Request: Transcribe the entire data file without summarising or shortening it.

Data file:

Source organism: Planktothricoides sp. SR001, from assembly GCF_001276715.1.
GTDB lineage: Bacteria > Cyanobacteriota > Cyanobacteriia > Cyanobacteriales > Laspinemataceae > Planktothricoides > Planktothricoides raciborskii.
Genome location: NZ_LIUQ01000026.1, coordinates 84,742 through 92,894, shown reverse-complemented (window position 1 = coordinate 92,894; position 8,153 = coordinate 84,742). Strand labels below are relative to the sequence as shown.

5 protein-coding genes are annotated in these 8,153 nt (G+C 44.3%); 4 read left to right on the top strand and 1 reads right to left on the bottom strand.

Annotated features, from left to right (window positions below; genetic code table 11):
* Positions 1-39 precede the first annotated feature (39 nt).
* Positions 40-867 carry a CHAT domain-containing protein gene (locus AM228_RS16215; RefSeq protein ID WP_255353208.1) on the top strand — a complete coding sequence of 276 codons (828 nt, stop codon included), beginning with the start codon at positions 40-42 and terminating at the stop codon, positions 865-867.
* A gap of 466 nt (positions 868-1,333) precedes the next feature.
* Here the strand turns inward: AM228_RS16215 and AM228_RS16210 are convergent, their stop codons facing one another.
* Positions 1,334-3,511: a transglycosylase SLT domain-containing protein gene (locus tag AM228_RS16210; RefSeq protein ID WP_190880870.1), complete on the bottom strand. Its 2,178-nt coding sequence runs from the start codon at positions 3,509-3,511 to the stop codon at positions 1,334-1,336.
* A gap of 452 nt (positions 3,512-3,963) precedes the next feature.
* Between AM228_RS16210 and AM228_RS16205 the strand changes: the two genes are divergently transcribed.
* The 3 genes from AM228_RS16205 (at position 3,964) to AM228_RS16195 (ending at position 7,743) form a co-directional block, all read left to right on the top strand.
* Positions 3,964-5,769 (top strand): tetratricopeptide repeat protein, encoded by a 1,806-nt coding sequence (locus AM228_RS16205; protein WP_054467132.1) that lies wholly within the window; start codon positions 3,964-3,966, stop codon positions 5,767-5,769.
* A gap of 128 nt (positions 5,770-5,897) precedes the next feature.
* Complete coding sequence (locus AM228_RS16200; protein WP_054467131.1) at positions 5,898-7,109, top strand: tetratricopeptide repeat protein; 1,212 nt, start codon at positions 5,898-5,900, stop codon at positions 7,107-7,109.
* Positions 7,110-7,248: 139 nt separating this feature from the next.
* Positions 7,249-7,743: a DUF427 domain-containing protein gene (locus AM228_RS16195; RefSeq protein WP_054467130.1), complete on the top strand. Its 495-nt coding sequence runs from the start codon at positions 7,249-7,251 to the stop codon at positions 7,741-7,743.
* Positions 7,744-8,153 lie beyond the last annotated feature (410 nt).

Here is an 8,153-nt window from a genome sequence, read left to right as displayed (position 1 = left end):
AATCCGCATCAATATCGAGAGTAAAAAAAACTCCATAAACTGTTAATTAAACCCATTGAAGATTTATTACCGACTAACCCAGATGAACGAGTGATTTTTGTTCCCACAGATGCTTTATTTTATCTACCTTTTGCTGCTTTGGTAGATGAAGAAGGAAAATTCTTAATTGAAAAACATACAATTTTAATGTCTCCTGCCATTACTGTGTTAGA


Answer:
Source organism: Planktothricoides sp. SR001, from assembly GCF_001276715.1.
GTDB lineage: Bacteria > Cyanobacteriota > Cyanobacteriia > Cyanobacteriales > Laspinemataceae > Planktothricoides > Planktothricoides raciborskii.
Genome location: NZ_LIUQ01000026.1, coordinates 84,742 through 92,894, shown reverse-complemented (window position 1 = coordinate 92,894; position 8,153 = coordinate 84,742). Strand labels below are relative to the sequence as shown.

5 protein-coding genes are annotated in these 8,153 nt (G+C 44.3%); 4 read left to right on the top strand and 1 reads right to left on the bottom strand.

Annotated features, from left to right (window positions below; genetic code table 11):
* Positions 1-39 precede the first annotated feature (39 nt).
* Positions 40-867 carry a CHAT domain-containing protein gene (locus AM228_RS16215; RefSeq protein ID WP_255353208.1) on the top strand — a complete coding sequence of 276 codons (828 nt, stop codon included), beginning with the start codon at positions 40-42 and terminating at the stop codon, positions 865-867.
* A gap of 466 nt (positions 868-1,333) precedes the next feature.
* Here the strand turns inward: AM228_RS16215 and AM228_RS16210 are convergent, their stop codons facing one another.
* Positions 1,334-3,511: a transglycosylase SLT domain-containing protein gene (locus tag AM228_RS16210; RefSeq protein ID WP_190880870.1), complete on the bottom strand. Its 2,178-nt coding sequence runs from the start codon at positions 3,509-3,511 to the stop codon at positions 1,334-1,336.
* A gap of 452 nt (positions 3,512-3,963) precedes the next feature.
* Between AM228_RS16210 and AM228_RS16205 the strand changes: the two genes are divergently transcribed.
* The 3 genes from AM228_RS16205 (at position 3,964) to AM228_RS16195 (ending at position 7,743) form a co-directional block, all read left to right on the top strand.
* Positions 3,964-5,769 (top strand): tetratricopeptide repeat protein, encoded by a 1,806-nt coding sequence (locus AM228_RS16205; protein WP_054467132.1) that lies wholly within the window; start codon positions 3,964-3,966, stop codon positions 5,767-5,769.
* A gap of 128 nt (positions 5,770-5,897) precedes the next feature.
* Complete coding sequence (locus AM228_RS16200; protein WP_054467131.1) at positions 5,898-7,109, top strand: tetratricopeptide repeat protein; 1,212 nt, start codon at positions 5,898-5,900, stop codon at positions 7,107-7,109.
* Positions 7,110-7,248: 139 nt separating this feature from the next.
* Positions 7,249-7,743: a DUF427 domain-containing protein gene (locus AM228_RS16195; RefSeq protein WP_054467130.1), complete on the top strand. Its 495-nt coding sequence runs from the start codon at positions 7,249-7,251 to the stop codon at positions 7,741-7,743.
* Positions 7,744-8,153 lie beyond the last annotated feature (410 nt).

Here is an 8,153-nt window from a genome sequence, read left to right as displayed (position 1 = left end):
AATCCGCATCAATATCGAGAGTAAAAAAAACTCCATAAACTGTTAATTAAACCCATTGAAGATTTATTACCGACTAACCCAGATGAACGAGTGATTTTTGTTCCCACAGATGCTTTATTTTATCTACCTTTTGCTGCTTTGGTAGATGAAGAAGGAAAATTCTTAATTGAAAAACATACAATTTTAATGTCTCCTGCCATTACTGTGTTAGA